Nevada is known for promoting activities that other states in the country consider illegal. It is the mecca for gambling, is the home to excessive partying, and the state even has legal prostitution. Yet Nevada is not the most progressive state on the West Coast — let alone the country — when it comes to marijuana use.
In November, Arizona, California, Maine, Massachusetts and Nevada are voting on legalizing recreational marijuana use. As of now, marijuana is a Schedule I drug and use is heavily restricted by the federal government.
Nevada is one of 25 states to legalize medical marijuana. The bill passed by popular vote in 2000, but it wasn’t until 2013 that the state created the system and regulations necessary for businesses to sell medical cannabis, and in 2015 Nevada’s first dispensary opened its doors.
“It is a great feeling after two and a half years to have all of our businesses open and operating,” said Demetri Kouretas, CEO of The Grove, a medical cannabis dispensary in Las Vegas and Pahrump.
The Grove is not only comprised of the two dispensaries but also a state-of-the-art cultivation and production facility.
Nevada also decriminalized the possession and distribution of marijuana in 2001, giving lower sentences and fines to those guilty of committing these crimes.
What Question 2 is asking
Question 2 on Nevada’s ballot this November asks, “Shall the Nevada Revised Statutes … allow a person, 21 years old or older, to purchase, cultivate, possess, or consume a certain amount of marijuana … impose a 15 percent excise tax on wholesale sales of marijuana; require the regulation and licensing of marijuana cultivators, testing facilities … and provide for certain criminal penalties?”
In layperson’s terms, if this passes anyone in Nevada over the age of 21 can buy 1 ounce of marijuana, have it on them at any given time and it is not considered a crime. The initiative allows for the state to only give out a certain number of dispensary licenses per county based on its population. Dispensaries are not allowed within 1,000 feet of any K-12 school or within 300 feet of a community center.
There is still a criminal charge for possessing over the legal limit, distributing marijuana to people under 21 years of age and falsely claiming to be of legal age. This initiative does not stop the ability of employers to ban employees from marijuana use or business owners from restricting it from their properties.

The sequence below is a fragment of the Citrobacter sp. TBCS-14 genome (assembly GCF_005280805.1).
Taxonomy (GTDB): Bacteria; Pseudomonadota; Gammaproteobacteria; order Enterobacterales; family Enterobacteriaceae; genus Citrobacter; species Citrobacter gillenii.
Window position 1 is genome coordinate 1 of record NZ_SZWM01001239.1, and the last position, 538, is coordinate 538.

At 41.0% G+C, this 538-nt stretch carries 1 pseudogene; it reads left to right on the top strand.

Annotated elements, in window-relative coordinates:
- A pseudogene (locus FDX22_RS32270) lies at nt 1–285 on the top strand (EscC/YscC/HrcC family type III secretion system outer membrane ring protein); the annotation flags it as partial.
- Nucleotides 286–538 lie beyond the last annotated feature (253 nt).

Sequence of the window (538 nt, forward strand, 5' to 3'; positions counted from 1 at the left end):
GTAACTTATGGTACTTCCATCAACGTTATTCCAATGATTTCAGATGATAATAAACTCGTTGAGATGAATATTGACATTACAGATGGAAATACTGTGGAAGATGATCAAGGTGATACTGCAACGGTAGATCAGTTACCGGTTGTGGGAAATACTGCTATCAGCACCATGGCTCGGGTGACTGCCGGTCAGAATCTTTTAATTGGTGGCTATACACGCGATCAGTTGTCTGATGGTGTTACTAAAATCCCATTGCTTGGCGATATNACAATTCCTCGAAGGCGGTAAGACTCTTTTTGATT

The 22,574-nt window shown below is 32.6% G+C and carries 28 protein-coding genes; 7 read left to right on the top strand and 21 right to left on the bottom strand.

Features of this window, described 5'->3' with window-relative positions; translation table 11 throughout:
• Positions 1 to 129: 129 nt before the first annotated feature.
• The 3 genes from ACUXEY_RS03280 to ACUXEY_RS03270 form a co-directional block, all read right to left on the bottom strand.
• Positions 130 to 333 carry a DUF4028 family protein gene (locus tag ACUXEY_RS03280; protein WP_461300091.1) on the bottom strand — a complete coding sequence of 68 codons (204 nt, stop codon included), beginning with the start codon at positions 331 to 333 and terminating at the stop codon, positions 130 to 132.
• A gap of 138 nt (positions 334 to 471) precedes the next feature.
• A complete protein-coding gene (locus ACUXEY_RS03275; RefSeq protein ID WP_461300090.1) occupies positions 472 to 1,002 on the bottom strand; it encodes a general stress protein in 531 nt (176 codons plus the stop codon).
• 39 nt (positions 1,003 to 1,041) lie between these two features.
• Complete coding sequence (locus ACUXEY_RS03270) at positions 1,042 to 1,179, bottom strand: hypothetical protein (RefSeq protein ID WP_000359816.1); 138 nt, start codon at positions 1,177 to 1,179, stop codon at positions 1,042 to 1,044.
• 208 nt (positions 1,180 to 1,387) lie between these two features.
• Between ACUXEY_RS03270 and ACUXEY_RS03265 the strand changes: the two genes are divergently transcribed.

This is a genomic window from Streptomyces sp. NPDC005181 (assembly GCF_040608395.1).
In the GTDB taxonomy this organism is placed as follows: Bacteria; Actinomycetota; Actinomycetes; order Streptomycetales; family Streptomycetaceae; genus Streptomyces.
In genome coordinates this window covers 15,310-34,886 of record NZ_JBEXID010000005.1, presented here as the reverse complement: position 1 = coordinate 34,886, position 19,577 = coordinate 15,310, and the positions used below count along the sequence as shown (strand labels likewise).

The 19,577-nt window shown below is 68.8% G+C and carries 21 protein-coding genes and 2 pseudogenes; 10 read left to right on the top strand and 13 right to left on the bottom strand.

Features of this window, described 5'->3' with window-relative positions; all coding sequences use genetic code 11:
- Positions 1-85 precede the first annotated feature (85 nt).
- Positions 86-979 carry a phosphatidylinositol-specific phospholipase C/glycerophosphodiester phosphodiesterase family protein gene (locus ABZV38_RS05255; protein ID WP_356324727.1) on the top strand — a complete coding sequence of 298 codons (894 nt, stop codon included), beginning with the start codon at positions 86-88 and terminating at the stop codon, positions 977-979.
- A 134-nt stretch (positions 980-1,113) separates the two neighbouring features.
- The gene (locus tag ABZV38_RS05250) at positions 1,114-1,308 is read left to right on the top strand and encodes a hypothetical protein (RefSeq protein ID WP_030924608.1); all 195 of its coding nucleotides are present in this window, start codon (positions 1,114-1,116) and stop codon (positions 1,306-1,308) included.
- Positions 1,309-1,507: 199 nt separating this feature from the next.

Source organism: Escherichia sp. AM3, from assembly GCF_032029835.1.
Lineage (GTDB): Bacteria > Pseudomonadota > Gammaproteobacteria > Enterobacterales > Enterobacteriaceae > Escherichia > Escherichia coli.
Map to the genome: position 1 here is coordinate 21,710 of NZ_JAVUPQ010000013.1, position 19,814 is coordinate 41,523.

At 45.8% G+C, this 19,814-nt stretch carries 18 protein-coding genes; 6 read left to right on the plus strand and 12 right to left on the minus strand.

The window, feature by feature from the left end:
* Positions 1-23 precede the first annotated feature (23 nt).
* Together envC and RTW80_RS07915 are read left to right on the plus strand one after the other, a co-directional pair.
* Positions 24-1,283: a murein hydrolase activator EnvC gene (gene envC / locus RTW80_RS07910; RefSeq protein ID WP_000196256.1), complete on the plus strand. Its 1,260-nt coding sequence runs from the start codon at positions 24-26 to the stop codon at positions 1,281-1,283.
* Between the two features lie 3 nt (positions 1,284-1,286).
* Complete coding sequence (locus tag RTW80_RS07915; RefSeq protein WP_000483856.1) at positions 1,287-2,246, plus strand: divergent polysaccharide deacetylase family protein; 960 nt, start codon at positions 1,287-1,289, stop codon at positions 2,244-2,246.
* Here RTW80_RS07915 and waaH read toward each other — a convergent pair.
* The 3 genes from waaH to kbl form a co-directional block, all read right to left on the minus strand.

The initiative calls for a 15 percent sales tax on recreational marijuana sales, which will be returned to the state for funding the regulatory functions of this endeavor, and any additional funds generated will be put toward Nevada’s education system.
Medical marijuana’s impact on Nevada
Medical marijuana was introduced to Nevada in 2000, but it took more than a decade for it to become a reality.
Democratic Nevada Sen. Tick Segerblom, a longtime crusader of the marijuana fight and the legislator who shepherded the legislation through, has seen the economic benefits the medical marijuana industry has had in Nevada.
Segerblom says more than $300 million have been invested into Nevada’s economy just to get these dispensaries up and running, while more money has been streaming in from the actual sales revenue.
Dr. Sue Sisley, a nationally recognized researcher of medical cannabis with ties to dispensaries in Nevada, agreed that the industry has boosted the state’s economy.
“There were blighted areas that needed to be redeveloped, and the cannabis markets are breathing new life into these centers,” Sisley said.
Dispensaries have seen more than just an economic benefit when it comes to their work.
“I originally got involved in the medical marijuana business for the business aspect of it,” Kouretas said. “As time has gone on, it has become more than just a business. On the medical side of it, I have been able to gain more awareness and understanding of what medical marijuana can do for patients and how it has helped them.”
Sisley sees her patients improve with the help of cannabis. She does not see as many side effects as she does with pharmaceuticals, particularly the opiates that often are prescribed for various conditions, and some of her patients have switched to only using cannabis to treat their ailments.
“I’m seeing it in my practice; disabled patients start using medical cannabis and they get off welfare, start working and holding down jobs,” Sisley said.
A potential business opportunity
If Question 2 passes in November, a new study finds it will have even more of a benefit to Nevada’s economy.
RCG Economics and the Marijuana Policy Group released a study last week illustrating the projected results in the next seven years.
They estimate that the state’s annual marijuana market sales will increase to almost $300 million by 2018 and just over $485 million by 2024. They also expect that 54 percent of these sales will be to tourists.
They forecast that 3,298 full-time jobs will be created directly if the initiative passes, and 6,208 will be created over time.
The study shows that more than $1 billion will be added directly to Nevada’s economy, and the tax revenue just from marijuana from 2018-2024 will be north of $460 million.
“We are hoping that it will double our business or more if it goes recreational,” Kouretas said.
Republican Nevada Sen. Patricia Farley says she expects more retail and cultivation centers to be created or expanded if the initiative passes, generating more tax money.
Colorado has seen its marijuana industry gain a billion dollars a year since January 2014. Over 10,000 jobs were created since recreational marijuana was voted to be legal.